Pre-Evangelism: Building Relational Trenches


One of my kids’ favorite pastimes is building trenches on the beach and watching the waves fill them with water. 

Pre-evangelism is like building trenches in the sand, giving the water of the gospel a channel to go in. 

I get to teach on evangelism often. When I mention skills to build relationships, some Christians think, “Does this really need to be said? I’m here to learn how to share the gospel. I want to see people converted. I’m not here to learn how to build friendships.” 

Do “people skills” matter in evangelism? I think they do, especially in today’s world. Why? 

First, the Bible promotes friendship. 

Paul says that elders—those men expected to be models for the whole church—are to “be well thought of by outsiders, so that he may not fall into disgrace, into a snare of the devil” (1 Tim. 3:7). I trust part of the elder’s witness is that he has built meaningful relationships with non-Christians who see him as a man of integrity. 

Second, our technology prevents friendship. 

I work with college students and see it up close. Americans have become more social, but less personal. Christians with good people skills stand out in a world where many are more focused on their phones than the person in front of them. 

Lastly, effective evangelists prioritize friendship. 

Take this as my opinion. Evangelism is my job. I love evangelism. And from my seat, those who do it most effectively tend to spend a lot of time thinking, planning, and praying about building trusting relationships with non-Christians. The most effective evangelists don’t just ask, “How many people can I share the gospel with?” but also, “Who trusts me enough out there to call me when God starts to work in their life?” 

With those reasons in place, here are eight ways to build more relational trenches in your family, workplace, or neighborhood. 


I know. This is embarrassingly practical. Really, 9Marks? Yes, it makes sense that Christians would, every once in a while, smile. 

The most surefire way to make your presence positive in a non-Christian’s life is a smile. It’s the expression that is most recognized from a distance. It’s a universal sign of happiness. This isn’t pop psychology; Proverbs says, “A glad heart makes a cheerful face. . . A cheerful look brings joy to the heart” (Prov. 15:13, 30). 

Small Talk 

Small talk is an underrated ministry. I say underrated because pastors typically focus more on “God talk” than small talk. This makes sense! We love to talk about grand truths of the faith, and we should. And yet small talk is the portal through which almost every significant non-familial relationship will enter your life. Witnessing well involves being attentive to and appreciative of the everyday texture of people’s lives.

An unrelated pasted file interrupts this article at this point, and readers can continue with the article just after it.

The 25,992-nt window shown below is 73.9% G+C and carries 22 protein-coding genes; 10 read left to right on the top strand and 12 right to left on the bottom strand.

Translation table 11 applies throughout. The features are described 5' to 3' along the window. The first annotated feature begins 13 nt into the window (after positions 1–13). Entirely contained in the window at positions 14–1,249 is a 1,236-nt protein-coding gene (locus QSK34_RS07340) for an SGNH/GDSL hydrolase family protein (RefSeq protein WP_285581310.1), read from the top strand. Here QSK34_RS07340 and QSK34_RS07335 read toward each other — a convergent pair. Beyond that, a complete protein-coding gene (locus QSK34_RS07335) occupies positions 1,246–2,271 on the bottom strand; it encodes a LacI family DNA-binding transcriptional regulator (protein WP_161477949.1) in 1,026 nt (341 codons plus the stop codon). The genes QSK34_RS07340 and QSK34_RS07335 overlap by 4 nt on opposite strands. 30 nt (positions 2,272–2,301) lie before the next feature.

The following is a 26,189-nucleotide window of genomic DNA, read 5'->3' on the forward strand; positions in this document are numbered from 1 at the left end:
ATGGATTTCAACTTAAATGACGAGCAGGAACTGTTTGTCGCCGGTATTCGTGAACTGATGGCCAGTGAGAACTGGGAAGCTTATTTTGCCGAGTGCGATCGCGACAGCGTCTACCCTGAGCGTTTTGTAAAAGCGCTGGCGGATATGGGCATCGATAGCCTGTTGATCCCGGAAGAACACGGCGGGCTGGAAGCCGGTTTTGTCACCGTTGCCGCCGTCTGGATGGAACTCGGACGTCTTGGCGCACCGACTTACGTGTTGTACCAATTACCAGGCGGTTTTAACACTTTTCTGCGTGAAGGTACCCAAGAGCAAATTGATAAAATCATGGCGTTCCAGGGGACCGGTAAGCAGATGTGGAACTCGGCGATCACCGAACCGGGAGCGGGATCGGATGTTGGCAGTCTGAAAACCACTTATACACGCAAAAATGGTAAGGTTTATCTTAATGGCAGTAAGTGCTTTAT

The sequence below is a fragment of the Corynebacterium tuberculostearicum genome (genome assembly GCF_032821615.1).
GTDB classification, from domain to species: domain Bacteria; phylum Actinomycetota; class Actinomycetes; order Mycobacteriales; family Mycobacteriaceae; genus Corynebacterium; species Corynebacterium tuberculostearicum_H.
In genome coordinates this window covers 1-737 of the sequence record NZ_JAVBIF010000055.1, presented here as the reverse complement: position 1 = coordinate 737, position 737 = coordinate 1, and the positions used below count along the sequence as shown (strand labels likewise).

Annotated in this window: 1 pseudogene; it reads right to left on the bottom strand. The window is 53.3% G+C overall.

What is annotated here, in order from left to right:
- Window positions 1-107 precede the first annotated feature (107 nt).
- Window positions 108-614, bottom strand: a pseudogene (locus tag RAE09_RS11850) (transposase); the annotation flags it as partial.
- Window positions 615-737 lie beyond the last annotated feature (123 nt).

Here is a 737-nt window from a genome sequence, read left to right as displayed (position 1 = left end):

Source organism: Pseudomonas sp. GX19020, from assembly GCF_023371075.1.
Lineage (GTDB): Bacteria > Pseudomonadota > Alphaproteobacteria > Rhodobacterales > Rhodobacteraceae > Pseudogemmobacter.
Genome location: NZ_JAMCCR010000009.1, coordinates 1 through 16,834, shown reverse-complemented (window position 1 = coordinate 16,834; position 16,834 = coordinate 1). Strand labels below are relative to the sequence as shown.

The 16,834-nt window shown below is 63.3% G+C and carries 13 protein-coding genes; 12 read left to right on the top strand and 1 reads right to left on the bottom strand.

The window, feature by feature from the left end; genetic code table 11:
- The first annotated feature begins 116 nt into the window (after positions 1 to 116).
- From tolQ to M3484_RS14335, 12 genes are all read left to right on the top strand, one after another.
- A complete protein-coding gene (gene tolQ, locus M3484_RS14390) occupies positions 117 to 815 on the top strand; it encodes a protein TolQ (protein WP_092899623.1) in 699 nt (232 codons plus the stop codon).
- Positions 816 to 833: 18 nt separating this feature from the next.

To excel at small talk, assume the role of “host.” When you understand yourself to be the host in the conversation, it becomes more natural. You initiate questions, you nod your head and make eye contact, you seek to relieve stress rather than inflict it. Small talk is where evangelism often begins. When we do it well, we become the type of people others want to talk to about more serious matters. 

Suspend Judgment 

Recently over lunch, a brother and I opened the Word and were discussing a passage together. A stranger at the table next to us leaned over and asked, “Do you have the time by chance?” I did have the time, but when I looked at him, I could tell he didn’t really need the time. He had a watch on. 

I asked him how his lunch was (small talk!), and then he said, “I’ve never seen people actually take the Bible seriously before. What you’re doing is really interesting to me.” What ensued was a twenty-minute conversation about the gospel and our worldviews, mostly with him talking and us listening. 

Toward the end of the conversation, which I thought was going well, I leaned back and folded my arms. He said, “Wow, it looks like I’m offending you or something.” I tried to assure him he wasn’t, but the conversation soon ended. Without realizing it, I had begun to view our conversation as a battle to emerge victorious in, instead of an opportunity to love and better understand a person. I could have done a better job suspending judgment. 

Show Interest